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TURN, gentle hermit of the dale

“ And guide my lonely way, " To where yon taper cheers the vale,

" With hospitable ray. r. For here forlorn and lost I tread,

“ With fainting step and flow; “ Where wilds immeasurably spread, “ Seem lengthening as I go."

“ Forbear,

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« Forbear, my son," the hermit cries,

To tempt the dangerous gloom ; “ For yonder phantom only fies

" To lure thee to thy doom.

86 Here to the houseless child of want,

“ My door is open still: “ And tho' my portion is but scant,

“ I give it with good will.

“ Then turn to-night, and freely fare

“ Whate'er my cell bestows ; “ My rushy couch and frugal fare,

My blessing and repose.

No flocks that range the valley free,

To slaughter I condemn ;
Taught by that power that pities me,
" I learn to pity them.

• But from the mountain's graffy fide,

A guiltless feast I bring ; A scrip with herbs and fruits supply'd,

And water from the spring.

" Then, pilgrim, turn, thy cares forego ;

« For earth-born cares are wrong ; “ Man wants but little here below,

“ Nor wants that little long."


Soft as the dew from heav'n descends,

His gentle accents fell,
The grateful ftranger lowly bends,

And follows to the cell.

Far shelter'd in a glade obscure

The modeft manfion lay,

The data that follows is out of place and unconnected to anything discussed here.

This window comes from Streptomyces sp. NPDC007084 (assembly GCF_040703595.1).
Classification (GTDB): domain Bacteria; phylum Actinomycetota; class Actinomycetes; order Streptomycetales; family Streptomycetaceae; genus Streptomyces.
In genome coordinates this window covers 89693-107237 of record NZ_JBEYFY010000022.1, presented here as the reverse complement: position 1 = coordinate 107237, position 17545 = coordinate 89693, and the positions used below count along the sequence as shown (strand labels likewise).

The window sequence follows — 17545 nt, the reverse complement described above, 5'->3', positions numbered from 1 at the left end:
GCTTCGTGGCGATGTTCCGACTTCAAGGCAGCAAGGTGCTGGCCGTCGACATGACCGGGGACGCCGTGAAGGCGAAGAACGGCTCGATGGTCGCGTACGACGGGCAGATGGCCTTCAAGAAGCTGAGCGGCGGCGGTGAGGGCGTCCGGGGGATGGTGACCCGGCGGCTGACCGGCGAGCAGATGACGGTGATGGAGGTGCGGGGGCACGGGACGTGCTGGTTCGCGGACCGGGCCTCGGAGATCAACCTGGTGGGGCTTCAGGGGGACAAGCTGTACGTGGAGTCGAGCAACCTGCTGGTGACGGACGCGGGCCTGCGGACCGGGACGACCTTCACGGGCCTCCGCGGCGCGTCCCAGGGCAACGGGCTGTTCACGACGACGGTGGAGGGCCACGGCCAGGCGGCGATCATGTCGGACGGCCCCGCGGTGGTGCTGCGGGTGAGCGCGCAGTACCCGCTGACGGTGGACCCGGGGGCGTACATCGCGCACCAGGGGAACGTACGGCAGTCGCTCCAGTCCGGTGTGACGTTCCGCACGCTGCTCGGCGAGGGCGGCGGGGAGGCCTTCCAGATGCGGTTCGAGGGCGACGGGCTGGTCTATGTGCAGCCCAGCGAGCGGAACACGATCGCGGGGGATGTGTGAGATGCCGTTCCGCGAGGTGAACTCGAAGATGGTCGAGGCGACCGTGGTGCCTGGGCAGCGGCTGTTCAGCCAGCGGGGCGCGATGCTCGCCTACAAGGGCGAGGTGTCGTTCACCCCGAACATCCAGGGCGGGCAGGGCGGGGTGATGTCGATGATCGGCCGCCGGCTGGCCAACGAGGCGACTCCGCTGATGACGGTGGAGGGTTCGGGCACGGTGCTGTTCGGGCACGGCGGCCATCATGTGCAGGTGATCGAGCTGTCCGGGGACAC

A refuge to the neighbouring poor,

And strangers led aftray.

No stores beneath its humble thatch,

Requir'd a master's care,
The door just opening with a latch,

Receiv'd the harmless pair.

And now when worldly crowds retire

To revels or to rest,
The hermit trimm'd his little fire,

And chear'd his penfive guest :

And spread his vegetable store,

And gaily, prest and smild: And skill'd in legendary lore,

The lingering hours beguil'd.

Around in sympathetic mirth

Its tricks the kitten tries,
The cricket chirrups in the hearth ;

The crackling faggot flies,

But But nothing could a charm impart

To soothe the franger's woe ; For grief was heavy at his heart,

And tears began to flow :

His rising cares the hermit spy'd,

With answering care opprest: " And whence, unhappy youth," he cry'd,

“ The sorrows of thy breast ?

“ From better habitations spurn'd,

« Reluctant dost thou rove, " Or grieve for friendship unreturn'd,

Or unregarded love?

“ Alas! the joys that fortune brings,

“ Are triling, and decay : “ And those who prize the paltry things,

“ More trifling still than they.

“ And what is friendship but a name,

« A charm that lulls to sleep ; " A shade that follows wealth or fame,

- But leaves the wretch to weep?

« And love is still an emptier found,

The haughty fair one's jest: “ On earth unseen, or only found

" To warm the turtle's neit.

" For

" For shame, fond youth, thy sorrows hus,

And spurn the sex,” he said: But while he spoke, a rising blush

The bashful guest betray'd.

He sees unnumber'd beauties rise,

Expanding to the view;
Like clouds that deck the morning skies,

As bright, as tranfient too.

Her looks, her lips, her panting breaft,

Alternate spread alarms;
The lovely stranger stands confeft

A maid in all her charms.

And, “ Ah! forgive a stranger rude,

" A wretch forlorn,” she cry'd; " Whose feet unhallow'd thus intrude " Where heav'n and



« But let a maid thy pity share,

" Whom love has taught to stray: “ Who seeks for rest, but finds despair

“ Companion of her way.

My father liv'd beside the Tyne,

“ A wealthy lord was he; " And all his wealth as mark'd

“ He had but only me.


" To

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